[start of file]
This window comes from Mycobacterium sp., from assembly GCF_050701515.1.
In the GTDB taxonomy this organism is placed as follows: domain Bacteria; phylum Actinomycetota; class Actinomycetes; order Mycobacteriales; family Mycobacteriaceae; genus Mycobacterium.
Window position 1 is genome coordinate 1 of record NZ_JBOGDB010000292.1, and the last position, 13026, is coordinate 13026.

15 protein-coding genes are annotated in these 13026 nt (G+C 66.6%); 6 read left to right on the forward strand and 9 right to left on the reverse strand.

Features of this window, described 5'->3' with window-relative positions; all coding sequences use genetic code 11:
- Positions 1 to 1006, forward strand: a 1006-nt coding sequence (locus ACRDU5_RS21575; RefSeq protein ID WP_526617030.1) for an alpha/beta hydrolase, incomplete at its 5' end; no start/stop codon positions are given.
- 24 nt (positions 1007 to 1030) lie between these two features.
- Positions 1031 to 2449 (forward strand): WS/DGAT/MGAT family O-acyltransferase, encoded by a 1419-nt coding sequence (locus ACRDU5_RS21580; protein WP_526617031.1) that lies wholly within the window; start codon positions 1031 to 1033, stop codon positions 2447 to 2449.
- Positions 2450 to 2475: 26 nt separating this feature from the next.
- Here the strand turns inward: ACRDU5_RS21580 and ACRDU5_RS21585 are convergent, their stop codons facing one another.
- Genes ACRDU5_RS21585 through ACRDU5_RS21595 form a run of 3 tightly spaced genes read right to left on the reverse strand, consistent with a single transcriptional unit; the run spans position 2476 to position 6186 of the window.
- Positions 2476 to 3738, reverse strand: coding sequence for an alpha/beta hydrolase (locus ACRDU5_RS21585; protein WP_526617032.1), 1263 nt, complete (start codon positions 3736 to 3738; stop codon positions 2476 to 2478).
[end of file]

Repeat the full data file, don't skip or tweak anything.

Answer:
This window comes from Mycobacterium sp., from assembly GCF_050701515.1.
In the GTDB taxonomy this organism is placed as follows: domain Bacteria; phylum Actinomycetota; class Actinomycetes; order Mycobacteriales; family Mycobacteriaceae; genus Mycobacterium.
Window position 1 is genome coordinate 1 of record NZ_JBOGDB010000292.1, and the last position, 13026, is coordinate 13026.

15 protein-coding genes are annotated in these 13026 nt (G+C 66.6%); 6 read left to right on the forward strand and 9 right to left on the reverse strand.

Features of this window, described 5'->3' with window-relative positions; all coding sequences use genetic code 11:
- Positions 1 to 1006, forward strand: a 1006-nt coding sequence (locus ACRDU5_RS21575; RefSeq protein ID WP_526617030.1) for an alpha/beta hydrolase, incomplete at its 5' end; no start/stop codon positions are given.
- 24 nt (positions 1007 to 1030) lie between these two features.
- Positions 1031 to 2449 (forward strand): WS/DGAT/MGAT family O-acyltransferase, encoded by a 1419-nt coding sequence (locus ACRDU5_RS21580; protein WP_526617031.1) that lies wholly within the window; start codon positions 1031 to 1033, stop codon positions 2447 to 2449.
- Positions 2450 to 2475: 26 nt separating this feature from the next.
- Here the strand turns inward: ACRDU5_RS21580 and ACRDU5_RS21585 are convergent, their stop codons facing one another.
- Genes ACRDU5_RS21585 through ACRDU5_RS21595 form a run of 3 tightly spaced genes read right to left on the reverse strand, consistent with a single transcriptional unit; the run spans position 2476 to position 6186 of the window.
- Positions 2476 to 3738, reverse strand: coding sequence for an alpha/beta hydrolase (locus ACRDU5_RS21585; protein WP_526617032.1), 1263 nt, complete (start codon positions 3736 to 3738; stop codon positions 2476 to 2478).